Scott Morrison
17 of 21 people found the following review helpful
3.0 out of 5 stars A fine piece of the moment, yet a footprint in the ear 5 July 2005
By Jeff Dunn - Published on Amazon.com
Format:Audio CD
John Adams' sensitivity to the subject and orchestration skills weigh mightily in this work, comparable in emotional scope to two earlier works, "Aria of the Falling Body" from the opera "Death of Klinghoffer" and "The Wound Dresser."

The fine qualities above, however, are not enough in my opinion to make this a great MUSICAL work. Great theater with incidental music, yes. What seems to be lacking here is motivic and melodic content, elements that are the most likely to carry the work into future generations.

I agree with the previous reviewer who commented that it was written too soon. The piece is expert reportage of the profound sadness of the moment, but what 9-11 will mean to us as a nation has not yet been played out. Note that Britten's masterpiece had the proper perspective 40+ years after the REAL disaster of the 20th century from which all others flowed, WW1. The upcoming "Dr. Atomic" by Adams may have that perspective, but from the excerpts I've heard so far, the music suffers from the same vacuity of memorability that may prove the undoing of "Transmigration."

The words and the sonic environment carry this work, which I found temporarily moving, but I was left with a hole musically. Perhaps that's what Adams intended metaphorically as a World Trade Center footprint in the ear.

Nevertheless, I am not a completely happy camper, especially for the full list price for only 25 minutes of music and a few nice tiny photos.

In my book, the best music of this kind was composed by Joseph Schwantner, his "New Morning for the World" illustrating the words of Dr. Martin Luther King.
16 of 20 people found the following review helpful
5.0 out of 5 stars Masterful Memoriam of Our Defining Moment 8 Oct 2004
By Ed Uyeshima - Published on Amazon.com
Format:Audio CD
Realizing he is one of our most important and most played contemporary composers, I have to admit that in the past, I have run hot and cold on John Adams' music. At times, his work can be profoundly moving and emotionally stirring, but there are other times when his minimalist style can become obscure and droning. As it turns out, these opposing forces feed beautifully into this brief but elaborately arranged piece. In fact, Adams proves the ideal choice to produce this magnificent, multi-faceted work as he captures the range of feeling we all felt on 9/11 from abject horror to exhausted numbness. I'm sure there will be some who would have preferred something more Copland-esque, more messianic, more patriotically uplifting to commemorate the memory of that fateful day, but Adams uses his particularly atonal style to great effect producing a piece that is alternately spiritual and otherworldly. Adams is fully aware of the time that has elapsed, as well as the events and revelations that have moved us to opposing political factions. That's why his work feels like what he calls fittingly a "memory piece" since anything that tries to encompass our changed perspective on that day would be far too complex to embrace in a single work. What Adams does capture perfectly is how we remember the unmitigated feeling of violation and concurrently, the insecurity widely shared as to the immortal future of human beings. And he does it economically, clocking in at 25 minutes and conveying the basic message that we do not know where or when we are going.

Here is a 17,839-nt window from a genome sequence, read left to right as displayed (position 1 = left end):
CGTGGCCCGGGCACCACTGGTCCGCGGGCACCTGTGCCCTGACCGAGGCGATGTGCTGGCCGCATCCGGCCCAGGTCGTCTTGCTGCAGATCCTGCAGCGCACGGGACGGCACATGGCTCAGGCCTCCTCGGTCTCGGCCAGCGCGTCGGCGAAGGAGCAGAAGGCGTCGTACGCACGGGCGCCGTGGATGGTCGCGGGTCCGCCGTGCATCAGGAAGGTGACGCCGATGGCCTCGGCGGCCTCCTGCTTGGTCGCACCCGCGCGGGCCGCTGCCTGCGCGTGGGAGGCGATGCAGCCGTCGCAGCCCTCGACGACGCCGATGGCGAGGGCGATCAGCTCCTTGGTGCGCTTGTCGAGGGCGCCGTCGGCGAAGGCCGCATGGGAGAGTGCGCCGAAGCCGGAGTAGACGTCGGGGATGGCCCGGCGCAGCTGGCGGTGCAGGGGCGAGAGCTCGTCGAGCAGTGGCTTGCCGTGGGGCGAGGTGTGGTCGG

In totally atypical fashion, Adams has assembled a text comprised of three main sources: brief fragments taken from missing person signs that had been posted by friends and family members in the immediate aftermath of the tragedy; personal reminiscences; and a randomly chosen list of names of the victims. The work also employs a "soundscape" designed in collaboration with engineer Mark Grey that surrounds the audience with pre-recorded city sounds (quiet traffic, voices, footsteps, etc.) and the reading by many different voices of the names of the victims. Conductor Lorin Maazel leads the New York Philharmonic Orchestra, expertly evoking the post-industrial sound that meshes perfectly with the text and sounds, as the drama of the music heightens at the right moments. The aural combination is startling and moving. For the best experience, I recommend listening to this alone with your thoughts and emotions. Adams accurately chose the term "transmigration" to describe his piece since he vividly guides the movement of souls from one state to another with his music and text. Suffice it to say that this is a work for the ages.